Dr. Nicholas Grene, professor of English Literature at Trinity College, Dublin, lectured on J.M. Synge’s “Riders to the Sea” on September 17, 2013 at Hofstra University. Dr. Grene’s host was the Irish Studies Program co-directed by Dr.Maureen Murphy and Dr. Gregory Maney.
For his audience of sixty students, faculty and visitors, Dr. Grene set the stage for Synge’s arrival on the Irish literary stage by sketching the context of Irish literature just before the turn of the 20th century. Great Irish actors and dramatists like Richard Brinsley Sheridan and G.B. Shaw felt that they had to leave Ireland for London to be a part of the literary centre of literature written in English. Proud of the literary heritage of Ireland and intent on developing a home for native talent, W.B. Yeats, Lady Gregory and Edward Mortyn set about in the 1890s to establish a National Theatre. Professor Grene humorously imagined that the three great Irish artists met on a wet weekend in Ireland and said, “Let’s start a theatre movement.” Indeed they did.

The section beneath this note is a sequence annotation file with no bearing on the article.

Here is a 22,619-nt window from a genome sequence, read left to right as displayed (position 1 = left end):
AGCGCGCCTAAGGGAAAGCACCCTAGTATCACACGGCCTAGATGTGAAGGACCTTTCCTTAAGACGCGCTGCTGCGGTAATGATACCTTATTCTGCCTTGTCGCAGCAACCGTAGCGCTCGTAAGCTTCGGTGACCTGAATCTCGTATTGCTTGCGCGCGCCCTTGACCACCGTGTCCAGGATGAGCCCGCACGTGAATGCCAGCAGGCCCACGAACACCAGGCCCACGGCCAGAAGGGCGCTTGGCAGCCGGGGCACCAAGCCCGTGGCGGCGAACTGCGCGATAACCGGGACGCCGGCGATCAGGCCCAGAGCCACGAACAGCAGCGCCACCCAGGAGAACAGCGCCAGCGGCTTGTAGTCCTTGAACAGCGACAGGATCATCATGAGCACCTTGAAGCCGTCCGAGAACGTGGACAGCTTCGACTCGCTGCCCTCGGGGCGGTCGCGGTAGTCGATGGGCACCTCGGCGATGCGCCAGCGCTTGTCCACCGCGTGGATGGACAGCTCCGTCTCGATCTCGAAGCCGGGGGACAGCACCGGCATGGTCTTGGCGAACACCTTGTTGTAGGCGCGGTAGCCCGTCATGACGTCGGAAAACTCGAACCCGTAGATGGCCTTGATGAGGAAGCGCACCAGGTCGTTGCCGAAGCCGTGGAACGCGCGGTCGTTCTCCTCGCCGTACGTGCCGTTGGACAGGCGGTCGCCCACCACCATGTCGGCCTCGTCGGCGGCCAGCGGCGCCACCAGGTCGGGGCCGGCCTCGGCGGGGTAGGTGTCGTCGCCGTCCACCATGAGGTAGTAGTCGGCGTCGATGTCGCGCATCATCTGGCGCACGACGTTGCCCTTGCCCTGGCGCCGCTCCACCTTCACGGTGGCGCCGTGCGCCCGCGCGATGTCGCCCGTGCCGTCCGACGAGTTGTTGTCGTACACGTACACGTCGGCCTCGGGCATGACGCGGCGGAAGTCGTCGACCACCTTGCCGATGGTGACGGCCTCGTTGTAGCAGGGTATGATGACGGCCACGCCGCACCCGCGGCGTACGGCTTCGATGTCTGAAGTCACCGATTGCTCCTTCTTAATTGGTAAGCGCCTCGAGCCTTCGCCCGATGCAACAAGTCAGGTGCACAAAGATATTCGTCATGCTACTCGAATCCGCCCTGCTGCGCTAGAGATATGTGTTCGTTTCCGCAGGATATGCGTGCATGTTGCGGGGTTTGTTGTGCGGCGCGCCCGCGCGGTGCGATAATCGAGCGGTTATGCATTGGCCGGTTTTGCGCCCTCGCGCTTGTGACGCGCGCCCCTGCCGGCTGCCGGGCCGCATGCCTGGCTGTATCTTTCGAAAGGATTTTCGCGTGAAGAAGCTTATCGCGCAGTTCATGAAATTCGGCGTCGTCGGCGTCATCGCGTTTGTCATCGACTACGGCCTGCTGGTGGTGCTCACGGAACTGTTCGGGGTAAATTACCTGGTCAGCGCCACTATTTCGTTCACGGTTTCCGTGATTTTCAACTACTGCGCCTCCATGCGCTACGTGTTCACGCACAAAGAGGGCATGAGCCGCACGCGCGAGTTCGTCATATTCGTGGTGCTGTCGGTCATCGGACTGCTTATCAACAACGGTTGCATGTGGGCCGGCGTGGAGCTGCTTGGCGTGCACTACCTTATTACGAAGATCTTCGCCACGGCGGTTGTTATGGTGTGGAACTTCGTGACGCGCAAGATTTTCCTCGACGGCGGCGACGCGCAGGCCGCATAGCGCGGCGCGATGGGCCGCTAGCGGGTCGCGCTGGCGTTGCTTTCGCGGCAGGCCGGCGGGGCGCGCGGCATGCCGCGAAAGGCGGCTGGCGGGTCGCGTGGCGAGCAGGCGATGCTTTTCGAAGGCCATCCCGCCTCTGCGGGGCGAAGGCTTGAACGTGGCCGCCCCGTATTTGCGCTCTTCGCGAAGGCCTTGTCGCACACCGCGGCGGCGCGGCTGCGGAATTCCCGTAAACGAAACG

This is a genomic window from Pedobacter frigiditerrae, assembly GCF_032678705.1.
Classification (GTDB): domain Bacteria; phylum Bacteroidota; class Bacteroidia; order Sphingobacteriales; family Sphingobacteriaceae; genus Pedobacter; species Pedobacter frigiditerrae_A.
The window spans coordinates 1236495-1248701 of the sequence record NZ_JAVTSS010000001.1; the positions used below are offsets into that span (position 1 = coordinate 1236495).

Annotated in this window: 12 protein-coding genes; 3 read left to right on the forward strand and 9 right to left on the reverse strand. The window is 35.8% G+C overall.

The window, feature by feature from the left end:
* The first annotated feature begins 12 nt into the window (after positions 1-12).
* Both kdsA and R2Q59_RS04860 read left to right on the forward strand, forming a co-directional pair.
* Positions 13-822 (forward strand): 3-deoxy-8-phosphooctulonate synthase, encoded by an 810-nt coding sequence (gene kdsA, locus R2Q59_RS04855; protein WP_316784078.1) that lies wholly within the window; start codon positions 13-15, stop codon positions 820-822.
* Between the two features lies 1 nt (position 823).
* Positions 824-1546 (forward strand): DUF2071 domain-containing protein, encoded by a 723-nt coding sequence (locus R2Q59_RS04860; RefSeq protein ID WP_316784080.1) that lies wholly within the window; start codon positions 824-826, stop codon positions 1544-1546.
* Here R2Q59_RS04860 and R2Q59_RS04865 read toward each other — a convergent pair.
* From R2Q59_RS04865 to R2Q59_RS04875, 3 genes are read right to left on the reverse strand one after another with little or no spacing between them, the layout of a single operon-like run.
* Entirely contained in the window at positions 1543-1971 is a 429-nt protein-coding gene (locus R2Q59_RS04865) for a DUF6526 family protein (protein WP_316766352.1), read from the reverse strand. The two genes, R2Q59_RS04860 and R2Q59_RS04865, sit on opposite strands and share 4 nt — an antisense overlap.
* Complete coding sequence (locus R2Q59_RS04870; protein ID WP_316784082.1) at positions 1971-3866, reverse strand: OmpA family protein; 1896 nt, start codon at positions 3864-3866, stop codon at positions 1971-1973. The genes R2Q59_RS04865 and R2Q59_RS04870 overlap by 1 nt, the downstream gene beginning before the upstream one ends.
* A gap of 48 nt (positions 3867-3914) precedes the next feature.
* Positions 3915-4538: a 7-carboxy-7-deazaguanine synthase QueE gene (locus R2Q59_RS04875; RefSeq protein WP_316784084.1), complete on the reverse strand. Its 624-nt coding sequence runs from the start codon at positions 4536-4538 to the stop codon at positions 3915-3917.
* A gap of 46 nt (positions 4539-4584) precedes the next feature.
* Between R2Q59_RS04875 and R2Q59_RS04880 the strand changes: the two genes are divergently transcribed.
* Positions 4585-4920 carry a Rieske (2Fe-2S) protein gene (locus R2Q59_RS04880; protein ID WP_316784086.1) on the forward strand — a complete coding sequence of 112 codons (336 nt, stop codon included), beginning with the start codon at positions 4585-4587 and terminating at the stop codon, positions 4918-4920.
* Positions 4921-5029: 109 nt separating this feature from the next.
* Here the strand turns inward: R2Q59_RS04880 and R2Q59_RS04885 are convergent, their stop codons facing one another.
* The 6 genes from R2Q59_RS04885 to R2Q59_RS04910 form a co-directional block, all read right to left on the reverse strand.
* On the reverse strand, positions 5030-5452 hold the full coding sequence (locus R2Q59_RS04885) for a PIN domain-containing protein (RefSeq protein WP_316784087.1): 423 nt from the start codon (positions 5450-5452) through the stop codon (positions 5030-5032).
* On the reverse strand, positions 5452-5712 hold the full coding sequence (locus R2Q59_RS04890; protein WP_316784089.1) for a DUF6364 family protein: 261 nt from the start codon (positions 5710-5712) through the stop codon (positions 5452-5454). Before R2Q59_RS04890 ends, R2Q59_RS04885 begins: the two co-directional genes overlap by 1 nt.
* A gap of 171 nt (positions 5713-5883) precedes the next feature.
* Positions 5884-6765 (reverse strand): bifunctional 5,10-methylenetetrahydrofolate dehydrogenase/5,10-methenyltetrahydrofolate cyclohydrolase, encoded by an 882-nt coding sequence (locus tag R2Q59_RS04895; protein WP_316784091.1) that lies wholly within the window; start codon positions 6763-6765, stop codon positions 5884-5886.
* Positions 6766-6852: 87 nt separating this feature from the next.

It was Yeats, Dr. Grene told his audience, who advised the budding playwright John Millington Synge to go to the Aran Islands to immerse himself in the language of Ireland and to absorb its myths and culture. Yeats urged Synge to “express a life that has never had expression,” the voice of the outlier in Ireland. Dr. Grene made reference to other silent voices which were given voice through literature, such as the voice of Black America through the Harlem Renaissance.
Professor Grene pointed out how Synge’s one-act play “Riders to the Sea” is infused with Synge’s experiences on Inishmaan. The play’s props are of the island—the pampooties, the spinning wheel, the ropes, the white boards, the flannel shirts, the baked bread. The island’s traditions and beliefs are employed in the play---keening, baking bread, the blessing of travelers, and both props and traditions are used to elevate the story to the level of universal truths imbedded in folklore.
Ever the teacher, Dr. Grene drew from the audience any inferences and observations which had emerged from the lecture. One young man’s hearing of a satiric voice in the play impressed Professor Grene and the audience. Dr. Grene followed up his answer to the young man with a private chat after the session.
Clearly, the session sponsored by Hofstra’s Irish Studies Program was led by a master teacher explicating a master work.
The Irish Studies Program of Hofstra University will next sponsor a showing of the film, “Some Mother’s Son,” on Thursday, October 10 at 6:00 p.m. in the Cultural Center Theater. Professor Maggie Burke will be the facilitator. Contact Dr. Gregory Maney (516.463.6182; Gregory.M.Maney@hofstra.edu).